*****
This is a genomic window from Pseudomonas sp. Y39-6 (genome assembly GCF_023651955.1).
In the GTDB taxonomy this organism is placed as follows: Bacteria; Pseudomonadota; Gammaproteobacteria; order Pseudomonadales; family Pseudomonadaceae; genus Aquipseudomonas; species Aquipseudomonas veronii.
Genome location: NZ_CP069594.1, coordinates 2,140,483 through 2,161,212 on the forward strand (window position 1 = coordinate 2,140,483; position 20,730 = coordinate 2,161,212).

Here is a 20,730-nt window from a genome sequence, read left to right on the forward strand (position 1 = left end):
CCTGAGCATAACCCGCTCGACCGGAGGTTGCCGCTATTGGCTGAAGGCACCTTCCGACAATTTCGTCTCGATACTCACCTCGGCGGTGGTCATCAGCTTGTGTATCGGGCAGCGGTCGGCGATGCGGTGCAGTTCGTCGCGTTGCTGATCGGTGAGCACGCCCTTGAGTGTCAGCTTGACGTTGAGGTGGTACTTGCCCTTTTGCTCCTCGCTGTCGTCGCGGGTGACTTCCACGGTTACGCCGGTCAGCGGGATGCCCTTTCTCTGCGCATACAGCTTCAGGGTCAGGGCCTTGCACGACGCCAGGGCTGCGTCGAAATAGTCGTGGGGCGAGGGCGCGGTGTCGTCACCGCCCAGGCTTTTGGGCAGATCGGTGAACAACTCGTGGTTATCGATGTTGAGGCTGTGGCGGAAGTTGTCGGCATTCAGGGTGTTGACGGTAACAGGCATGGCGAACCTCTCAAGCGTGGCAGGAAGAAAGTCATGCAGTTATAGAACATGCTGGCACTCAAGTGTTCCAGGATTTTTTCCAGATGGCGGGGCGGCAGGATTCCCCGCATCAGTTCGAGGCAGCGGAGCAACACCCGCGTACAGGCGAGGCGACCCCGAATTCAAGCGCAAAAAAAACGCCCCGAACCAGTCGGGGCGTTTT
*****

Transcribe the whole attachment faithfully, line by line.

This is a genomic window from Pseudomonas sp. Y39-6 (genome assembly GCF_023651955.1).
In the GTDB taxonomy this organism is placed as follows: Bacteria; Pseudomonadota; Gammaproteobacteria; order Pseudomonadales; family Pseudomonadaceae; genus Aquipseudomonas; species Aquipseudomonas veronii.
Genome location: NZ_CP069594.1, coordinates 2,140,483 through 2,161,212 on the forward strand (window position 1 = coordinate 2,140,483; position 20,730 = coordinate 2,161,212).

Here is a 20,730-nt window from a genome sequence, read left to right on the forward strand (position 1 = left end):
CCTGAGCATAACCCGCTCGACCGGAGGTTGCCGCTATTGGCTGAAGGCACCTTCCGACAATTTCGTCTCGATACTCACCTCGGCGGTGGTCATCAGCTTGTGTATCGGGCAGCGGTCGGCGATGCGGTGCAGTTCGTCGCGTTGCTGATCGGTGAGCACGCCCTTGAGTGTCAGCTTGACGTTGAGGTGGTACTTGCCCTTTTGCTCCTCGCTGTCGTCGCGGGTGACTTCCACGGTTACGCCGGTCAGCGGGATGCCCTTTCTCTGCGCATACAGCTTCAGGGTCAGGGCCTTGCACGACGCCAGGGCTGCGTCGAAATAGTCGTGGGGCGAGGGCGCGGTGTCGTCACCGCCCAGGCTTTTGGGCAGATCGGTGAACAACTCGTGGTTATCGATGTTGAGGCTGTGGCGGAAGTTGTCGGCATTCAGGGTGTTGACGGTAACAGGCATGGCGAACCTCTCAAGCGTGGCAGGAAGAAAGTCATGCAGTTATAGAACATGCTGGCACTCAAGTGTTCCAGGATTTTTTCCAGATGGCGGGGCGGCAGGATTCCCCGCATCAGTTCGAGGCAGCGGAGCAACACCCGCGTACAGGCGAGGCGACCCCGAATTCAAGCGCAAAAAAAACGCCCCGAACCAGTCGGGGCGTTTT